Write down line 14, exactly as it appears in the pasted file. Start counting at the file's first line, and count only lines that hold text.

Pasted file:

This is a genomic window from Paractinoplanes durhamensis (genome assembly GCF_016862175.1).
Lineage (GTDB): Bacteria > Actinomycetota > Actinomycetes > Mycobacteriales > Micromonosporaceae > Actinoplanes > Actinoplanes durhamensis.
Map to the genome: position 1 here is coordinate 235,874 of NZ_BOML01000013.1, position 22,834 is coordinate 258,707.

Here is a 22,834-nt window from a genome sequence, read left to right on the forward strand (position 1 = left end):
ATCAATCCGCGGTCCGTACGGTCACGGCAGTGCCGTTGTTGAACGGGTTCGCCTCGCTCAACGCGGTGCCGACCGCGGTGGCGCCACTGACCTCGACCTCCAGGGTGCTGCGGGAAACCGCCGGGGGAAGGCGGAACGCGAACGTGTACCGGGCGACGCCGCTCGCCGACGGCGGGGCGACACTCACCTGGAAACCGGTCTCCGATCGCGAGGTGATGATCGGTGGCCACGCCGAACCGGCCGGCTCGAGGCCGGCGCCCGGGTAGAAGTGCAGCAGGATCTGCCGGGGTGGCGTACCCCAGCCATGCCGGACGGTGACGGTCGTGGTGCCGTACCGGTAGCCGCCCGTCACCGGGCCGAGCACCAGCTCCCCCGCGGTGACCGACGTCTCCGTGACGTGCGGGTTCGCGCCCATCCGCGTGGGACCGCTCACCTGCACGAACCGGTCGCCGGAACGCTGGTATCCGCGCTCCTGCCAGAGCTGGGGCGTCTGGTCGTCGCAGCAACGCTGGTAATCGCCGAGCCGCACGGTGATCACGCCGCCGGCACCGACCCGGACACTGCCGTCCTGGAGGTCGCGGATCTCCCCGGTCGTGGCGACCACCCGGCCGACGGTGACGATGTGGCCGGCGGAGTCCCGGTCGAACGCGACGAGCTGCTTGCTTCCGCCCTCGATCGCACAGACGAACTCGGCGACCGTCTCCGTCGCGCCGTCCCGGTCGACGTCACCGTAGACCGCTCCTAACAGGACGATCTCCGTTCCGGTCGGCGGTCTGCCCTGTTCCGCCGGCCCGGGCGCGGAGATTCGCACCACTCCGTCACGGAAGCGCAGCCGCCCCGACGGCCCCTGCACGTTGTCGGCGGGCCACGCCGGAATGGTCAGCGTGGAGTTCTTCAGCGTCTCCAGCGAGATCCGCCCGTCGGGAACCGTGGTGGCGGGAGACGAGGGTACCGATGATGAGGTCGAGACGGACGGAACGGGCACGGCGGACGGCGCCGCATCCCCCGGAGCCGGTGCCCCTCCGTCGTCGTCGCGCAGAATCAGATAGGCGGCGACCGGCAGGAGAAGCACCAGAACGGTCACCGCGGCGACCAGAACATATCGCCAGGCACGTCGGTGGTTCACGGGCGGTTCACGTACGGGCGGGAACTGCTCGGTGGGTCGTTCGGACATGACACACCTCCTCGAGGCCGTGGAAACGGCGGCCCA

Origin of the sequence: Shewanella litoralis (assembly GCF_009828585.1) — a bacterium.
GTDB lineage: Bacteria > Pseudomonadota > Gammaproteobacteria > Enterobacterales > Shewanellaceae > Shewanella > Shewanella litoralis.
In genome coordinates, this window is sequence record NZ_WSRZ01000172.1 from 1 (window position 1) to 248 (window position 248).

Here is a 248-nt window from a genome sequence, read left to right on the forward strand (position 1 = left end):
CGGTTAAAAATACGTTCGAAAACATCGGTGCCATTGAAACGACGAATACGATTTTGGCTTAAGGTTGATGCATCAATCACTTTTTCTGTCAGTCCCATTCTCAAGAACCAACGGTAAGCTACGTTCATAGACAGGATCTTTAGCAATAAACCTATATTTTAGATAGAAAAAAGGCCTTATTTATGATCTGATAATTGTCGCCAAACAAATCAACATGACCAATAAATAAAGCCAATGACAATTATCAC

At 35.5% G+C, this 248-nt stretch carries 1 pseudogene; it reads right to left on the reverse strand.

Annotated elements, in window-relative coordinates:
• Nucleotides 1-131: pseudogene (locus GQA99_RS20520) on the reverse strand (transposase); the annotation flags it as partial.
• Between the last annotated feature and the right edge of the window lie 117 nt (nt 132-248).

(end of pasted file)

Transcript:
• Between the last annotated feature and the right edge of the window lie 117 nt (nt 132-248).